“50 MPs From Seven Parties Join Forces On ‘Issues Ignored Because Of Brexit’ “

“More than 50 MPs have launched a cross-party movement to work together on “issues ignored because of Brexit”.

The ‘More United’ group, dubbed ‘politics for the Netflix generation’, features politicians from seven different political parties, including Labour, Tory, SNP, Lib Dem, Green, ChangeUK and Plaid Cymru.

The new network, which includes leading MPs David Lammy, Nicky Morgan and Caroline Lucas, will help fund candidates who campaign on poverty and homelessness, responsible technology, mental health and urgent climate dangers.

Backed by 150,000 members, it has already helped MPs from different parties to work together on issues like immigration visas, restoring the ‘Enable Fund’ for deaf and disabled people and access to Legal Aid.

MPs who lead and support More United campaigns will be eligible to receive money and volunteers from the movement at general elections, with almost £500,000 raised via crowdfunding and 54 candidates supported in 2017.

The group is not and never will be a political party and as result offers a ‘safe space’ for MPs from opposing parties to join forces on areas of common interest.

Lammy said: “A rare silver-lining to come out of the disastrous Brexit process is a new willingness among MPs to cooperate beyond traditional tribal loyalties.

“MPs have found that there is a special power in cross-party working and by publicly committing to seek out strong alliances that protect shared values we can help create positive changes that benefit the entire country.”

Morgan added: “All MPs come in to politics because they want to improve the lives of the people they represent. Of course we don’t always agree on how to do that but where we can find agreement across party lines there is often a compelling case to be made to the government of the day. The More United Network will give MPs across the Commons a chance to do just that.”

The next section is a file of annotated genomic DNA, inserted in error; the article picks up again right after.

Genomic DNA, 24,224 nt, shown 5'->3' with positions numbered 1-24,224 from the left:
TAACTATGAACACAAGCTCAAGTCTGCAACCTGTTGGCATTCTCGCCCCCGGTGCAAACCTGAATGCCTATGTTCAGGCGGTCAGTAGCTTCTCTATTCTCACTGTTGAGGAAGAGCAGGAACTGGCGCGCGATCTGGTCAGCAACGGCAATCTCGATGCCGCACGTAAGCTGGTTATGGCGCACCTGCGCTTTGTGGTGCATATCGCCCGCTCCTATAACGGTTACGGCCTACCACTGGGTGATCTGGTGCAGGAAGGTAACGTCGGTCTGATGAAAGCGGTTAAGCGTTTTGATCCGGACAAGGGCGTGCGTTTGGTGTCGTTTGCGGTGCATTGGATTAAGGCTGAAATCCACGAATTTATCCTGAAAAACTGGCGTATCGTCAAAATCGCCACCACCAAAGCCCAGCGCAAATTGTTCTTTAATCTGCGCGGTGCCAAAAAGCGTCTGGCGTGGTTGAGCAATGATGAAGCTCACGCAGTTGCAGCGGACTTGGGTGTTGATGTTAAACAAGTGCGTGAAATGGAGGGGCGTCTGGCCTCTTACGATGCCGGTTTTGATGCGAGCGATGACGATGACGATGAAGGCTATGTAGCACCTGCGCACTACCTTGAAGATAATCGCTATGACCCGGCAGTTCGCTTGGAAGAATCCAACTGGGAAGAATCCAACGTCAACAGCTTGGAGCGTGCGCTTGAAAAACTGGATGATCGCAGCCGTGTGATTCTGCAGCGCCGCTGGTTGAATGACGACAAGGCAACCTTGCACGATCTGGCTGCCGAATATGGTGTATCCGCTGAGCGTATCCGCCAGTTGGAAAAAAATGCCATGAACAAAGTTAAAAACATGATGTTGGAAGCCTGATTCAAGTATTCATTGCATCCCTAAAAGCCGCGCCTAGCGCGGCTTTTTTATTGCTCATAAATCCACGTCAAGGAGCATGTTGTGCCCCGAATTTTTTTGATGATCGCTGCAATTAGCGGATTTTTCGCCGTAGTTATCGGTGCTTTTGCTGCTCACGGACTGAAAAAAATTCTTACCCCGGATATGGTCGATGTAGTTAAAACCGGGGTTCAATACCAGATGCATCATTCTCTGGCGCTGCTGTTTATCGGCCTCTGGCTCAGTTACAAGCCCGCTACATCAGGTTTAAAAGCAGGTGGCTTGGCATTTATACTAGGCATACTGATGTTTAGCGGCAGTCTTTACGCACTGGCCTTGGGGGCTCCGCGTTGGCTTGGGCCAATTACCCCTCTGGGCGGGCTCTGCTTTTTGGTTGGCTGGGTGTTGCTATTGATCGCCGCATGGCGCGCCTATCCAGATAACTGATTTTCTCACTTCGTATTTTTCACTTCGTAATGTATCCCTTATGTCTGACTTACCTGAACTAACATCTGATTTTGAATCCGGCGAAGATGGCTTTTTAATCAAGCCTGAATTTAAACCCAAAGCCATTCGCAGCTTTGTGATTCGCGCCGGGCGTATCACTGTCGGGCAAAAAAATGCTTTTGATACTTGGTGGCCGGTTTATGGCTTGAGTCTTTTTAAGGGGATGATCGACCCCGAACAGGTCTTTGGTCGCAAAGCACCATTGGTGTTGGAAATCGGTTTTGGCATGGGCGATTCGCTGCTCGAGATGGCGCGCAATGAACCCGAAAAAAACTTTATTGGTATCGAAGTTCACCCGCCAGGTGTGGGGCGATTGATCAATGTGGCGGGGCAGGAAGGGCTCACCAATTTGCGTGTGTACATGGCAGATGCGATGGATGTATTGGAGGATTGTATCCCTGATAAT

In a HuffPost UK blog, Morgan and Labour’s Tulip Siddiq and Lib Dem Christine Jardine said: “Each of us is strongly committed to our own party. We have plenty of healthy disagreement on all sorts of topics. Yet when it comes to issues that outlive any one Government we think cross-party working is vital.”

More United CEO Bess Mayhew said that the public see cross-party working as a proxy for trust in politics.

“When polling shows that only three out of ten people believe they can make a difference by getting involved in politics something has to change,” she said.

HuffPost UK understands there is no whip, but MU will refuse to direct election resources to MPs who openly oppose their campaigns and vote against in tight votes.

The group aims to have 100 MPs on board by the end of 2020.”


Wright v. Swire round 2 (knock-out by Wright, contest over)

“Claire Wright has responded to claims she and other ‘remainers’ were seeking to ‘play political games’ in the Brexit debate.

In his column, East Devon MP Sir Hugo Swire claimed those who supported staying in the European Union changed from campaigning for a ‘people’s vote’ to now calling for Article 50 to be revoked.

In response, Miss Wright says she is still in support of a second EU referendum and Sir Hugo should focus on local issues rather than ‘picking a fight’ with her.

She said: “Sir Hugo Swire has misrepresented my position on Brexit in his column of last week.